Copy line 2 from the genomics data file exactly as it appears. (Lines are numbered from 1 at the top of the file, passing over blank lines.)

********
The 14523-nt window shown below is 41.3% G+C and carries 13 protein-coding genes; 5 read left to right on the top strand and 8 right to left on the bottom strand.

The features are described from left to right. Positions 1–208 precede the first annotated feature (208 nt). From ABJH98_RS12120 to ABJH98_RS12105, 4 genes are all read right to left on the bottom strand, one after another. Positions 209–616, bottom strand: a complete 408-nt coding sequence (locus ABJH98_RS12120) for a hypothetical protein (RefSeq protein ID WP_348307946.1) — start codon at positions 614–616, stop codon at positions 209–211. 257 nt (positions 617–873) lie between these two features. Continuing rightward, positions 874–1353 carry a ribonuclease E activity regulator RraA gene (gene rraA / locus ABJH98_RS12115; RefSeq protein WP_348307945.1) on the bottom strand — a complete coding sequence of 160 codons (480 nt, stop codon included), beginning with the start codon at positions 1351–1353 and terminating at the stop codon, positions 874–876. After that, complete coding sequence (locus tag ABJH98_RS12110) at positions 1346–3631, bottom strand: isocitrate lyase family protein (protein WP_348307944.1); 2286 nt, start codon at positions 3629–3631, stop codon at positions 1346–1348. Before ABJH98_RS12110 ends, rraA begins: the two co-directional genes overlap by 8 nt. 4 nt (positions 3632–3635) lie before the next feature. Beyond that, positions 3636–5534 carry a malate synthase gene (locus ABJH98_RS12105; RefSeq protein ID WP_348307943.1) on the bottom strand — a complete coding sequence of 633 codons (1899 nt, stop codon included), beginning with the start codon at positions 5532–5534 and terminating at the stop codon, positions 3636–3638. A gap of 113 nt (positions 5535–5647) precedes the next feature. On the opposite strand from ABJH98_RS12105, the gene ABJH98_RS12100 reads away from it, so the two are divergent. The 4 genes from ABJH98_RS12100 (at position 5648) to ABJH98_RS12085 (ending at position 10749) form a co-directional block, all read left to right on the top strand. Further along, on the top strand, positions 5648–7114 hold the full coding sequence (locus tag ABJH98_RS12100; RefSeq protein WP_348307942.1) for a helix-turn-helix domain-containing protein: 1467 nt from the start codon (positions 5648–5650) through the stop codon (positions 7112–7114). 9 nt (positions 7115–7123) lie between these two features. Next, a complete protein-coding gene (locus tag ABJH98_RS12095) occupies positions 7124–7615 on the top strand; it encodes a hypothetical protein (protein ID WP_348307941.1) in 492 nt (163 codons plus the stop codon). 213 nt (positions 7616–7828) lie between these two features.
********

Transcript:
The features are described from left to right. Positions 1–208 precede the first annotated feature (208 nt). From ABJH98_RS12120 to ABJH98_RS12105, 4 genes are all read right to left on the bottom strand, one after another. Positions 209–616, bottom strand: a complete 408-nt coding sequence (locus ABJH98_RS12120) for a hypothetical protein (RefSeq protein ID WP_348307946.1) — start codon at positions 614–616, stop codon at positions 209–211. 257 nt (positions 617–873) lie between these two features. Continuing rightward, positions 874–1353 carry a ribonuclease E activity regulator RraA gene (gene rraA / locus ABJH98_RS12115; RefSeq protein WP_348307945.1) on the bottom strand — a complete coding sequence of 160 codons (480 nt, stop codon included), beginning with the start codon at positions 1351–1353 and terminating at the stop codon, positions 874–876. After that, complete coding sequence (locus tag ABJH98_RS12110) at positions 1346–3631, bottom strand: isocitrate lyase family protein (protein WP_348307944.1); 2286 nt, start codon at positions 3629–3631, stop codon at positions 1346–1348. Before ABJH98_RS12110 ends, rraA begins: the two co-directional genes overlap by 8 nt. 4 nt (positions 3632–3635) lie before the next feature. Beyond that, positions 3636–5534 carry a malate synthase gene (locus ABJH98_RS12105; RefSeq protein ID WP_348307943.1) on the bottom strand — a complete coding sequence of 633 codons (1899 nt, stop codon included), beginning with the start codon at positions 5532–5534 and terminating at the stop codon, positions 3636–3638. A gap of 113 nt (positions 5535–5647) precedes the next feature. On the opposite strand from ABJH98_RS12105, the gene ABJH98_RS12100 reads away from it, so the two are divergent. The 4 genes from ABJH98_RS12100 (at position 5648) to ABJH98_RS12085 (ending at position 10749) form a co-directional block, all read left to right on the top strand. Further along, on the top strand, positions 5648–7114 hold the full coding sequence (locus tag ABJH98_RS12100; RefSeq protein WP_348307942.1) for a helix-turn-helix domain-containing protein: 1467 nt from the start codon (positions 5648–5650) through the stop codon (positions 7112–7114). 9 nt (positions 7115–7123) lie between these two features. Next, a complete protein-coding gene (locus tag ABJH98_RS12095) occupies positions 7124–7615 on the top strand; it encodes a hypothetical protein (protein ID WP_348307941.1) in 492 nt (163 codons plus the stop codon). 213 nt (positions 7616–7828) lie between these two features.